New tools are being leveraged to better track emissions around the world. Using data from the European Space Agency’s Envisat satellite, researchers have been able to come up with more accurate measures for emissions coming from the 4 Corners region of the United States. According to their data, emissions are 1.8 times higher than recorded by the American Environmental Protection Agency.
If the estimates are accurate, then the Four Corners region may be responsible for 5% of all of the US methane emissions. However fracking is just getting started in this region, leading the researchers to conclude that many of these emissions are from preexisting sources such as coal mining and natural gas and oil production. Subsequent measurements taken at the ground confirmed that the EPA estimates of emissions were too low, but the
This study implies that emissions may be underestimated in series of regions across the United States and perhaps the world. While the study did not specifically quantify the proportion of these increased measured emissions attributable to fracking, fracking increasing in this region. This calls for a comprehensive reevaluation of emissions to be conducted using these new satellite based tools . Current methods of evaluating emissions that are not direct measures of emissions appear to have a bias to under represent actual emissions. Further this tool can be used to more easily identify increasing sources of methane emissions in both the United States and around the world.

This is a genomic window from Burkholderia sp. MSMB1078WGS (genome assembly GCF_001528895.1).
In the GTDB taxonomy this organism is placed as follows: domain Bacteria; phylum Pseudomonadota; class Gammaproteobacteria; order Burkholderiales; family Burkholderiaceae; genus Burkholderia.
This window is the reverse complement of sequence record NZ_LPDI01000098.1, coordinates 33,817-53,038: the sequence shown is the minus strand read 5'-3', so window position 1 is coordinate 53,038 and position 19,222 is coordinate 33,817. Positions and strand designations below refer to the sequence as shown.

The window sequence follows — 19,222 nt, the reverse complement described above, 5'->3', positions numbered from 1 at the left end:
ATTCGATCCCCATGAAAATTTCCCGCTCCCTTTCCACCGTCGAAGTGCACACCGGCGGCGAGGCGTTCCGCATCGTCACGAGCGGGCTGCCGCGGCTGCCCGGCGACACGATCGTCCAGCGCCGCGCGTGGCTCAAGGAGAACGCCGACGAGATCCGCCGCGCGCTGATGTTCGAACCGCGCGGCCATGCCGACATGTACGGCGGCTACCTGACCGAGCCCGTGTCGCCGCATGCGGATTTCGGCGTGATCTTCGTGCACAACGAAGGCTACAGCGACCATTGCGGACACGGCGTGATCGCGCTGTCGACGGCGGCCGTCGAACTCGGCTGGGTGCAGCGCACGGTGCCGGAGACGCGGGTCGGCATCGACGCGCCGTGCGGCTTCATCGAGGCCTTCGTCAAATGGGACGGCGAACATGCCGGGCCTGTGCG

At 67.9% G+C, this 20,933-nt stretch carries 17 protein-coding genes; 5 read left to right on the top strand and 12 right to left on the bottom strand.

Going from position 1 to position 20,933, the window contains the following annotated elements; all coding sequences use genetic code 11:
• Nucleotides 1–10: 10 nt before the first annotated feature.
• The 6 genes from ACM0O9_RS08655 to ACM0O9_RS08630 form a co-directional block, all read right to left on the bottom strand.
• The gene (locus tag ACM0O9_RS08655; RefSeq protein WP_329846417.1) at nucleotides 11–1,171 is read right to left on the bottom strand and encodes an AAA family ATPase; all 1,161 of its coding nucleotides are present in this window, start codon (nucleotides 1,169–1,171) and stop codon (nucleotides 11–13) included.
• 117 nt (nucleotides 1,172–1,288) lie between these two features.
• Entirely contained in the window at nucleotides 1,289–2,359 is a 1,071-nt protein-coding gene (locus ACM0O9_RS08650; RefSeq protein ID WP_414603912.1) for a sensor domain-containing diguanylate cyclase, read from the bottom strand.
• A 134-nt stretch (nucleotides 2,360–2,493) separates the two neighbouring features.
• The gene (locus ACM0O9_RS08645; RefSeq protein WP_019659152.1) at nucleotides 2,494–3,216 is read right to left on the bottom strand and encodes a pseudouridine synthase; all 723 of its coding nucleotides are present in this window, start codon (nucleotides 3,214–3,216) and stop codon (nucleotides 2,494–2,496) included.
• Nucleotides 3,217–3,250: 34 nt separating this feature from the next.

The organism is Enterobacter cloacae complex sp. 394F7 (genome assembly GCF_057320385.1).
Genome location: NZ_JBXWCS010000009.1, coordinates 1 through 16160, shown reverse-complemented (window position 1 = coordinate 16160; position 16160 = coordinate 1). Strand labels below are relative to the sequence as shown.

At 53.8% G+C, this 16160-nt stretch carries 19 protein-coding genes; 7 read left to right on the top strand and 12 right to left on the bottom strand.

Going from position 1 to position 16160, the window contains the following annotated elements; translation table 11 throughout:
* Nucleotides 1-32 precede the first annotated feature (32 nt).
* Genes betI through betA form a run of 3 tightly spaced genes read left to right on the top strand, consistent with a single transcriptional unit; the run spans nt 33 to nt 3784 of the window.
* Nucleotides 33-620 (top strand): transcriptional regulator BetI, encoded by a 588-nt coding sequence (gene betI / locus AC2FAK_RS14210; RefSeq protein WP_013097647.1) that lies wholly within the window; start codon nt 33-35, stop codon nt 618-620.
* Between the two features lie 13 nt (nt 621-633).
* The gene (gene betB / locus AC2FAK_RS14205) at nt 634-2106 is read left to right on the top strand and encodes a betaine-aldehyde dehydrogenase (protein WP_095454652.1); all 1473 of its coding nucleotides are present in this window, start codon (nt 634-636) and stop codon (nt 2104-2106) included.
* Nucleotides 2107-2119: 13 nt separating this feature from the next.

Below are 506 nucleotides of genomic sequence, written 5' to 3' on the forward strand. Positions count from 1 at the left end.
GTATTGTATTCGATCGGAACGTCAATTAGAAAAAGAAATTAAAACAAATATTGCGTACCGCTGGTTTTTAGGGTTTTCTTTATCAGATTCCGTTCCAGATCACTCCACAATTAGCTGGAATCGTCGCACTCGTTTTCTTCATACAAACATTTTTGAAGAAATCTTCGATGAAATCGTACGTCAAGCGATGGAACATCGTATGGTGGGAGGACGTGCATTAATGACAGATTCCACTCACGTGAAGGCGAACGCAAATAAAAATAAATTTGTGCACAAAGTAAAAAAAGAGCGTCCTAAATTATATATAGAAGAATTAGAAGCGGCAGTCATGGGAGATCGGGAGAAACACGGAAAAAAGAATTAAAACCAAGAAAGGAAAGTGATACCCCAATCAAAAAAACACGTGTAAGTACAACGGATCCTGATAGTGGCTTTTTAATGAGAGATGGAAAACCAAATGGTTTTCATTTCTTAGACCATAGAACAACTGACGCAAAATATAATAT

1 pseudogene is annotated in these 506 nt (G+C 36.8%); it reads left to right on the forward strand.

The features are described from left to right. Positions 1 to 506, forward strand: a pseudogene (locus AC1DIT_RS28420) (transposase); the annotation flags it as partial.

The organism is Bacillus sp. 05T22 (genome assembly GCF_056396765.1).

Source: Kort, E. A., Frankenberg, C., Costigan, K. R. et al. (2014). Four corners: The largest US methane anomaly viewed from space. Geophysical Research Letters 41, DOI: 10.1002/2014GL061503.